Barry McGuigan, the son of singer Pat McGuigan, is born in Clones, County Monaghan. He represents Northern Ireland in the Commonwealth Games at Edmonton in 1978 and represents Ireland at the 1980 Summer Olympics in Moscow.

After a successful juvenile boxing career, McGuigan begins his professional boxing career on May 10, 1981, beating Selwyn Bell by knockout in two rounds in Dublin. He wins four out of five additional bouts in 1981. In 1982, McGuigan wins eight fights, seven by knockout, although one of these almost destroys his career and his life. Opposed by Young Ali, on June 14, 1982, McGuigan wins by a knockout in six rounds. Ali falls into a coma and dies five months later.

In 1985, McGuigan meets former world featherweight champion Juan Laporte and wins a 10-round decision. Following one more win, he finally gets his world title attempt when the long reigning WBA featherweight champion, Eusebio Pedroza of Panama, comes to London to put his title on the line at Loftus Road soccer stadium. McGuigan becomes the champion by dropping Pedroza in the seventh round and winning a unanimous fifteen-round decision in a fight refereed by hall of fame referee Stanley Christodoulou. McGuigan and his wife are feted in a public reception through the streets of Belfast that attracts several hundred thousand spectators. Later that year, he is named BBC Sports Personality of the Year, becoming the first person not born in the United Kingdom to win the award.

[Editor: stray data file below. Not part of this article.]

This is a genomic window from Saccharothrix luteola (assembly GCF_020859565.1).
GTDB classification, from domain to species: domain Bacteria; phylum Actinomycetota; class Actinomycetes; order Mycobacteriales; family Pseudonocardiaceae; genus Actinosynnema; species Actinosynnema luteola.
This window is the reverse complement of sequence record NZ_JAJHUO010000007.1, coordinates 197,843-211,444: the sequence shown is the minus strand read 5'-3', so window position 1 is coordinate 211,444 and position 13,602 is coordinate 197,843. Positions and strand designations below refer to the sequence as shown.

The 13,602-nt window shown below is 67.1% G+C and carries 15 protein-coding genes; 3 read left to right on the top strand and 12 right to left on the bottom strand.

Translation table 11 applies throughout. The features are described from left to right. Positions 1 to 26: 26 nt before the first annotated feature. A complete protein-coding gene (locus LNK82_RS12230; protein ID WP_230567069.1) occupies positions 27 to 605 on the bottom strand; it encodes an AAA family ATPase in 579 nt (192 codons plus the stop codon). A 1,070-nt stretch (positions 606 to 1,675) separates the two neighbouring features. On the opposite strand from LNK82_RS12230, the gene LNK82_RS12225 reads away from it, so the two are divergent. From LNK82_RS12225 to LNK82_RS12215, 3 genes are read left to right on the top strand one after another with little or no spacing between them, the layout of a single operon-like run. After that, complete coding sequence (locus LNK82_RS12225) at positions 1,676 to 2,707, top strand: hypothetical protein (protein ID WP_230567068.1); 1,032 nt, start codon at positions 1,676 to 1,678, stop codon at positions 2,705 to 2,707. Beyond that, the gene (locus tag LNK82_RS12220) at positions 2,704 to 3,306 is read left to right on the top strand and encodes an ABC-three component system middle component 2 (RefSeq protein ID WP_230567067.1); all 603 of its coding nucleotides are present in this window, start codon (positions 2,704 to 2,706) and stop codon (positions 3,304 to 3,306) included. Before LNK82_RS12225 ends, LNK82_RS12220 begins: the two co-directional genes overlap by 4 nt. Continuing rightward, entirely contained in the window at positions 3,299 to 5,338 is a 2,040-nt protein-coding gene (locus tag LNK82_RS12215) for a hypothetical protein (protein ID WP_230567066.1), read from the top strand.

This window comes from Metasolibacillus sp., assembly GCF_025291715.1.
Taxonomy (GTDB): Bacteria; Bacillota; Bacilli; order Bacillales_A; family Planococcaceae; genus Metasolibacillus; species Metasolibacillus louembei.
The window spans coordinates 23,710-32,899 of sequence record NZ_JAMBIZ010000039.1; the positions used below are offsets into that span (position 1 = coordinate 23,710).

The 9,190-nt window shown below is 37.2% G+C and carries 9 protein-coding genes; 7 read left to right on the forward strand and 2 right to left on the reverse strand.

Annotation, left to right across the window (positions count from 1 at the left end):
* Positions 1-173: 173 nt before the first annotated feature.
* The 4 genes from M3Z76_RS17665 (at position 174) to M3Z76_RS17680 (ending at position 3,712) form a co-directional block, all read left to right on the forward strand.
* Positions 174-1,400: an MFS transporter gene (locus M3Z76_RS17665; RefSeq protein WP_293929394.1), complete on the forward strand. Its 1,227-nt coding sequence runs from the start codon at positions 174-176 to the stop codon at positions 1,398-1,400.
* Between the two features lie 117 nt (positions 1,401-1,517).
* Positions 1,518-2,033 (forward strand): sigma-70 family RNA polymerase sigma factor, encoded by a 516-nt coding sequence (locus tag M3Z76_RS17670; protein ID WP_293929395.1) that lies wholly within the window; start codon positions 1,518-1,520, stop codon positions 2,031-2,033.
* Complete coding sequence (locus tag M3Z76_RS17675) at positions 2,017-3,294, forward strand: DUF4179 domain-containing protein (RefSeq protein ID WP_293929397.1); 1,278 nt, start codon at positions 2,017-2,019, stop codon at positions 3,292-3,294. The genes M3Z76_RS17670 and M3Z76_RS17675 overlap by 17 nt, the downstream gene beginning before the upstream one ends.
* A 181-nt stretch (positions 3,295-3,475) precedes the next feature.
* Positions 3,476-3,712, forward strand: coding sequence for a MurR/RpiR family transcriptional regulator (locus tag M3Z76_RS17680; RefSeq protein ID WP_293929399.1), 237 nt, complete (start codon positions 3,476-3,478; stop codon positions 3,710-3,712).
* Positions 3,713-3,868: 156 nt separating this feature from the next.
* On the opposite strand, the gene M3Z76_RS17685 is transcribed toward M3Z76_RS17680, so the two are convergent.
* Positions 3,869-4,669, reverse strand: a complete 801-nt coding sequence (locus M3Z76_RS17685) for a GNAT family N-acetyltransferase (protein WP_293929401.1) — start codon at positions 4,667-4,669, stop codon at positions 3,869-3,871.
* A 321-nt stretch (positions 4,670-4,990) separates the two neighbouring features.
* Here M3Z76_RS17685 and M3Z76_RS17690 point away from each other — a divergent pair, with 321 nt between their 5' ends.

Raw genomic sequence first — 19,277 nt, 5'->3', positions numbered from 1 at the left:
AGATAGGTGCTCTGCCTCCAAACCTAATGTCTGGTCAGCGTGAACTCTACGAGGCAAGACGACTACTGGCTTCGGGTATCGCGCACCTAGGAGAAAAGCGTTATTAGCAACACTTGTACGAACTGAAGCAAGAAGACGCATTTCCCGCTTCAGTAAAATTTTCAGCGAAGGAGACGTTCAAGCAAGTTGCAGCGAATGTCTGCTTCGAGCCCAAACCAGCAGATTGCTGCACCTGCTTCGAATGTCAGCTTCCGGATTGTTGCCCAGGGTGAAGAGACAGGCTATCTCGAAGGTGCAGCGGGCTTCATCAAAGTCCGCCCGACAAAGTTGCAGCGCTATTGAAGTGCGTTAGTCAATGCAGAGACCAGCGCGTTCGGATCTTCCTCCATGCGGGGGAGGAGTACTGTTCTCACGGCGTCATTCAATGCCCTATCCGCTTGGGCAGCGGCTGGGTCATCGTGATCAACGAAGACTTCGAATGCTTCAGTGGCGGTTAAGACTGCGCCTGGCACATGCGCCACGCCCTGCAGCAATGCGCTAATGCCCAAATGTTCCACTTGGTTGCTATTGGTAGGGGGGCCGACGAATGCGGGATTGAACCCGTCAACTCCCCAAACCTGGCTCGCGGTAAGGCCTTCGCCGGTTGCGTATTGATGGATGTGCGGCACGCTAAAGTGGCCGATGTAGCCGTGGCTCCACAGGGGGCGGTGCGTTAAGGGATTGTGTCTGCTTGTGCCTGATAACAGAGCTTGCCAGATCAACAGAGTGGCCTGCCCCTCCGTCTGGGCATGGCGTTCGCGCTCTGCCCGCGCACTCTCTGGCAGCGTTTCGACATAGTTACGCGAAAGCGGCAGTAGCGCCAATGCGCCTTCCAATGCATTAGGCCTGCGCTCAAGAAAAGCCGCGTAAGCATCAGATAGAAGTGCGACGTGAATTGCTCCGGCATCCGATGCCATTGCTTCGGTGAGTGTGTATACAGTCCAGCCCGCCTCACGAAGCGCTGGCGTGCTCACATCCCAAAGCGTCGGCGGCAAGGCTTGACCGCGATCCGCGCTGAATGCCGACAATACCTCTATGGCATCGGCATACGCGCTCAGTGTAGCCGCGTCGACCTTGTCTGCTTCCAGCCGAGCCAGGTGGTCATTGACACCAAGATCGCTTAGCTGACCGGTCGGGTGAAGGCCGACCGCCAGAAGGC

McGuigan twice successfully defends his title, first against American Bernard Taylor, who is stopped in nine  rounds, and then against Dominican Danilo Cabrera in a controversial knock out in fourteen rounds. The fight is stopped after Cabrera bends over to pick up his mouthpiece after losing it, a practice that is allowed in many countries but not in Ireland. Cabrera is not aware of this, and the fight is stopped.

McGuigan’s next defence takes place in Las Vegas in June 1986, where he faces the relatively unknown Steve Cruz of Texas, in a gruelling 15-round title bout under a blazing sun. McGuigan holds a lead halfway through, but suffers dehydration due to the extreme heat and wilts near the end, being dropped in the tenth and fifteenth rounds. He eventually loses the world title, which he never reclaims, in a close decision. After the fight McGuigan requires hospitalisation because of his dehydrated state.

McGuigan retires after the fight but returns to the ring between 1988 and 1989, beating former world title challengers Nicky Perez and Francisco Tomas da Cruz, as well as contender Julio César Miranda, before losing to former EBU featherweight champ and future WBC and WBA super featherweight challenger Jim McDonnell by a technical knockout. After the McDonnell fight he permanently retires from boxing. His record is 32 wins and 3 losses, with 28 knockouts. In January 2005, McGuigan is elected into the International Boxing Hall of Fame.

McGuigan founds and is the current President of the Professional Boxing Association (PBA). He is also the CEO and founder of Cyclone Promotions.